2 Fired Before you Start

A single mum landed a job at a daycare centre but before she could start the centre changed their decision and she’s out of a job. Why?

She complained online about hating working at daycare centres and she doesn’t like being around kids all the time. It didn’t take long for those comments to reach the day care centre, and they rescinded their offer.

This has happened before, famously a young woman tweeted;

She learnt the hard way that companies monitor social media, that what you say on a social media channel is public – and permanent, and what you say could be damaging.

These incidents were all avoidable if the posters had thought through the impact of their words. A former colleague who was expert in digital security used to say that everything you put online is “public and permanent”. That means that the list of people who can see your post isn’t just the friends you tag; it’s your boss, future boss, future girl/boyfriend, brother, colleague, journalist, neighbour and your mum.

Think before you post.

Social Media Disaster

I can’t believe this really happened.

Screen Shot 2012-12-16 at 1.29.15 PM
Kmart tweets about the massacre of school children in Newton, and adds a promotional hashtag.

But it did, Business Insider carried the story along with people’s reaction. Kmart’s explanation is that they were ending the #Fab15Toys campaign in light of the Newton events, I don’t think anyone reading the tweet would have understood that.

At the time of 9/11 my company was about to run a TV ad campaign in the US. Not only did we not run the campaign (on the basis the timing would have been insensitive), we donated the TV time to Red Cross. It’s a story that’s never made the news – because creating PR about doing the right thing is ugly. I really struggle to understand how a company like Kmart with all the resources in the world can make such an insensitive communication error.

Not only is it incredibly insensitive there are precedents, two that come to mind are;

  • Kenneth Cole suffered backlash in 2011 when he tweeted an insensitive comment connecting the uprisings in Cairo to the new spring collection. He apologised.
  • Gap tweeted about Hurricane Sandy and shopping – in the same message. And later apologised

Do these companies think that any publicity is good publicity  – or are they really that stupid?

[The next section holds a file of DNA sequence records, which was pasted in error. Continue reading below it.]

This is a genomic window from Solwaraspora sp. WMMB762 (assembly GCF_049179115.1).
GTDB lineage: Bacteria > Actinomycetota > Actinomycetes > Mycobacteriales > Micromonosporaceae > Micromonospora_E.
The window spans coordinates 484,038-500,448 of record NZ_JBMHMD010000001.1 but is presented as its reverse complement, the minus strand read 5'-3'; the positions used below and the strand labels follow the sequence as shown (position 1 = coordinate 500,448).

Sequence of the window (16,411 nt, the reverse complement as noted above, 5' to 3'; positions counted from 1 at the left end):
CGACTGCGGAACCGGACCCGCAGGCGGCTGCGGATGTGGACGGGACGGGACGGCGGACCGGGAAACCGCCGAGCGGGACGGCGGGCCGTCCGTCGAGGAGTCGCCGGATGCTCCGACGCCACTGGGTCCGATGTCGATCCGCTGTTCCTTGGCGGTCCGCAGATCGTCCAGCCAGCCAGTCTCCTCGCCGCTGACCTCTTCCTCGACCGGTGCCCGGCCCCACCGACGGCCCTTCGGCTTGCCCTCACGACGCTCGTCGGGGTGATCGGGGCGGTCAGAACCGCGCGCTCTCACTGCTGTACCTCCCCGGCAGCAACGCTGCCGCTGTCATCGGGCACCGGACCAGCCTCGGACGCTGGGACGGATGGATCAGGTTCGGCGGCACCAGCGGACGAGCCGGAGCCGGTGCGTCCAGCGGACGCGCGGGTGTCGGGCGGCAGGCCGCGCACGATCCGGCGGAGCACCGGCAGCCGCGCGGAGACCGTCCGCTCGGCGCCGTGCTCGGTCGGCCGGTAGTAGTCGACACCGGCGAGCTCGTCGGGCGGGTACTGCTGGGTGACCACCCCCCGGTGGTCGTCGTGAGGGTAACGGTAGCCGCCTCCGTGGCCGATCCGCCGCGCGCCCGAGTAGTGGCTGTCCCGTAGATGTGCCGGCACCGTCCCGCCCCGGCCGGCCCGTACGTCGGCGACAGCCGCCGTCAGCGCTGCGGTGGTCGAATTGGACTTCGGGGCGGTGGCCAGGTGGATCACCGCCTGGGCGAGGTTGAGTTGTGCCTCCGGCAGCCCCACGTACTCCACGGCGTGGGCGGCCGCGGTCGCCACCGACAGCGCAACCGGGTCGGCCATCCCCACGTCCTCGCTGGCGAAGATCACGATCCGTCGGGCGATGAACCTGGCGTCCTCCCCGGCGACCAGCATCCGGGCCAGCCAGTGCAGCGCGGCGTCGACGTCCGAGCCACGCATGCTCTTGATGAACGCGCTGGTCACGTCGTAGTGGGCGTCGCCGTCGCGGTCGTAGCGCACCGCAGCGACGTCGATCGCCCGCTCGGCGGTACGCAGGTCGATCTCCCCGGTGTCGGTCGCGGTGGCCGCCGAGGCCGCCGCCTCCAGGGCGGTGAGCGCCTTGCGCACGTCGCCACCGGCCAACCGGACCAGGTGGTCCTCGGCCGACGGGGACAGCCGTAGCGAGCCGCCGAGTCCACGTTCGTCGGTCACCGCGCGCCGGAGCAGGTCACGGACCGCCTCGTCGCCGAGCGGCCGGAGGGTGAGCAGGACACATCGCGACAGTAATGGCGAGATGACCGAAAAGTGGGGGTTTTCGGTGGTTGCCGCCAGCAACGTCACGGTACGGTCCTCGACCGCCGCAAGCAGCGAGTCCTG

Every company using social media should have a content plan and set of standards around it. Every company should have a crisis communication plan that includes social media channels. Check yours today – make sure it includes something like;

In a time of crisis or natural disaster not directly connected do [insert company name here] you may tweet messages of support.

– Do not combine the hashtag of that event with any company promotional hashtag or link.

– Before you hit send think “how would a victim feel reading this tweet?”

Discuss it with your social media team, show them the impact, add it to your social media training. Keep doing this until they get the message – it’s not OK to promote your product on the back of a trending crisis hashtag.

On the Social Media Fail

The lure of successful viral marketing campaigns seems to cloud the judgement of marketers from time to time. This week’s example comes from Facebook and includes a love story of Mark and Audrey.

An insurance company created a story of Mark, a 23-year-old, and Audrey, a 47-year-old and their fight to be together against society’s expectations. They gathered a lot of support leading up to their “wedding day” last Friday, the number of followers today stands at more than 3,000.

Then came the big reveal, a video showing the preparations of a wedding which culminated in a car accident. After which the campaign tagline comes up “Unexpected Things Happen in Life; Be insured to have your loved ones assured”, which is followed by a disclaimer stating that it was a campaign.

The reaction on facebook has been swift and severe, and the company seems to have been overwhelmed by the negative responses, one of their last comments was;

Some posters see this as a great use of social media for a campaign, but most see it as dishonest, trust-destroying and a betrayal.

Walmart faced a similar backlash in 2006 when they sponsored bloggers to travel the country in an RV. In that case Walmart came clean and reveled their sponsorship of the bloggers, they’ve gone on to blog successfully and now list official blogs on their corporate site.

In this case the company hasn’t yet taken ownership of the campaign; making it a whole new level of social media fail.